Hi! I'm Tetyana. I write the Science of Eating Disorders blog. This is the SEDs-associated tumblr. It is less formal. I post about eating disorders, mental health, psychology, neuroscience, skepticism, and reblog pretty art/photos.
Tryptophan is an amino acid found in food, and a precursor to serotonin.
Patients with AN have an “overdrive” in the serotonin system, producing/releasing more serotonin, as well as a different ratio of two receptors on the receiving end (“Neuron B”)
This overdrive leads to higher anxiety and harm-avoidant traits.
Reducing caloric intake results in less tryptophan —> less serotonin being made —> reduces the feelings that resulted from an overdrive of the serotonin system (anxiety, harm-avoidant temperament, etc..)
BUT, the nervous system is not static. It adapts to a reduced intake and compensates.
It compensates by putting MORE receptors on Neuron B, so that there are more opportunities for the limited serotonin released, to bind.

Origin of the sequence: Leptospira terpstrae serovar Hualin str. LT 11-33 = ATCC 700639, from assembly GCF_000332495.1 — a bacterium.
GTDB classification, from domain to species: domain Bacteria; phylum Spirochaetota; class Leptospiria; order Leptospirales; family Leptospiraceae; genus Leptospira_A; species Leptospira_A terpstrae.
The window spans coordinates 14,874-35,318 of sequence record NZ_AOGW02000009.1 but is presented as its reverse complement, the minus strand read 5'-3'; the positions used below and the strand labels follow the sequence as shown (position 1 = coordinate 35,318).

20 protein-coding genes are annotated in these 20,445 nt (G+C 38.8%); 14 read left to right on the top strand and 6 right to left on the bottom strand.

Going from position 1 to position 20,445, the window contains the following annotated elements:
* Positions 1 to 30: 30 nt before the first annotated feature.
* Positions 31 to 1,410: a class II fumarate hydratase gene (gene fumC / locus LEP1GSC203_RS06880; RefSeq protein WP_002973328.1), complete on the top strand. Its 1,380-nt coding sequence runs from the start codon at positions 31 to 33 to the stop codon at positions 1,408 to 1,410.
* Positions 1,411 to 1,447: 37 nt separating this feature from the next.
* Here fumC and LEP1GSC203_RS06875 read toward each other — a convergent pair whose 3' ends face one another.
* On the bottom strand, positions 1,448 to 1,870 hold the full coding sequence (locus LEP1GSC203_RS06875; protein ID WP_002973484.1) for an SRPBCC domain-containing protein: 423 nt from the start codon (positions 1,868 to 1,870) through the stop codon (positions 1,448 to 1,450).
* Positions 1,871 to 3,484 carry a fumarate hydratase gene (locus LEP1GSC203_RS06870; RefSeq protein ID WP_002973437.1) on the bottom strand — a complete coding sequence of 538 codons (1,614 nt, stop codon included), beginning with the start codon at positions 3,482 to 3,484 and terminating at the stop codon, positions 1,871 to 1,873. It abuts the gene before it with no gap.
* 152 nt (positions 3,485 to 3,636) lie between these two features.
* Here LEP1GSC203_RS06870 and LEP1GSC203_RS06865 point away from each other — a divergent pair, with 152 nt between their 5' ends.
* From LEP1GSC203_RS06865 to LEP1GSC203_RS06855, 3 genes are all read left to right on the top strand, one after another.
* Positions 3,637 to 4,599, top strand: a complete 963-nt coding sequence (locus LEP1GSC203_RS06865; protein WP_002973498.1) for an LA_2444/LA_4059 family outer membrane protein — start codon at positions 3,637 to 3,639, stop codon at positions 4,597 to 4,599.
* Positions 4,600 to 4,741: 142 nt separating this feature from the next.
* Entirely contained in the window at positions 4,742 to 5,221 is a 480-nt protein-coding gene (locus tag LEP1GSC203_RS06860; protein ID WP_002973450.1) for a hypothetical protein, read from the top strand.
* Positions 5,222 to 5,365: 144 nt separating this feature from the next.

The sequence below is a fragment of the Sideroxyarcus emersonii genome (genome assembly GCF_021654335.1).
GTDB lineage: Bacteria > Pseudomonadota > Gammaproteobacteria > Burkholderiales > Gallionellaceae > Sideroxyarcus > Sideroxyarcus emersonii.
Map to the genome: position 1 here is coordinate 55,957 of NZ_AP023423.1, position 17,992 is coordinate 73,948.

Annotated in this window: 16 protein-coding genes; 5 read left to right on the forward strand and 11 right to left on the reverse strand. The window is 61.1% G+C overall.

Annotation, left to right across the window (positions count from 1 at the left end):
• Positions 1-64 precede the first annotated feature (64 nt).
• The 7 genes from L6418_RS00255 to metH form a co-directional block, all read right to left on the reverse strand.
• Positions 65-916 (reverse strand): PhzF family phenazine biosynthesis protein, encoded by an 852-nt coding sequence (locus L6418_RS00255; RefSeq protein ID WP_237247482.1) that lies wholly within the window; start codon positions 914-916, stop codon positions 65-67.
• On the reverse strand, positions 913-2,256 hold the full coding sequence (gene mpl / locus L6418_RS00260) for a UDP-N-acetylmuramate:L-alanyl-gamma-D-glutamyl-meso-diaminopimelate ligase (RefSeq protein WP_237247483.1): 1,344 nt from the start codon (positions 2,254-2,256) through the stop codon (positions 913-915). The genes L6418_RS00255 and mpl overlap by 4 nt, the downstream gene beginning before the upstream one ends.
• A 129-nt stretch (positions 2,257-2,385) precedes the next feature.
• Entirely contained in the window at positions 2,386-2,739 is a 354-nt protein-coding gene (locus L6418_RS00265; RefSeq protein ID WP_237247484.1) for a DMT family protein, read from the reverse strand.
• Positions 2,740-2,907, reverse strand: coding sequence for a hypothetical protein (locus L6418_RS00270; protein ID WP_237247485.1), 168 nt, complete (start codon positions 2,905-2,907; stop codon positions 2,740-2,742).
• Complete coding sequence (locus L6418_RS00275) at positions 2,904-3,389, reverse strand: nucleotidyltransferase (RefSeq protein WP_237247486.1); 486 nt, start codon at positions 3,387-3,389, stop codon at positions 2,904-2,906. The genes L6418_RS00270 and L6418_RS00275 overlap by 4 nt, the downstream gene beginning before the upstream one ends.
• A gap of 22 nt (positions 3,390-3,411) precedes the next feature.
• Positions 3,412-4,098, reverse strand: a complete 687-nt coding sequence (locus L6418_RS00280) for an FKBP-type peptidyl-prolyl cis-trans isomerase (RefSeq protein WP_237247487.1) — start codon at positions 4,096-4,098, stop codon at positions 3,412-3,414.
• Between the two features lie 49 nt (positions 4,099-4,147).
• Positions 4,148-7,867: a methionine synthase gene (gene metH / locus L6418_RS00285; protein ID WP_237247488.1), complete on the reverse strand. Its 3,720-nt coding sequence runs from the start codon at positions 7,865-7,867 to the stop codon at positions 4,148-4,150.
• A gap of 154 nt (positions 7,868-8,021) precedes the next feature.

GIVEN THESE CHANGES
when an anorexic eats: suddenly there is more tryptophan —> more serotonin in the system —> EVEN more anxiety. Because now, there’s lots of serotonin, but there are also a LOT of receptors on “Neuron B”, and the more receptors serotonin binds to, the more changes occur that in the end may lead to heightened anxiety, harm-avoidance, etc…
when an anorexic continues restricting: changes in the neuropeptide systems (increase in stress-hormones for example, and many other things) drive restriction FURTHER, and contribute to changes in behaviour and cognition (prolonged starvation definitely changes the way one views themselves and the world),
This of course, perpetuates the cycle. Leading to MORE restriction, and so on..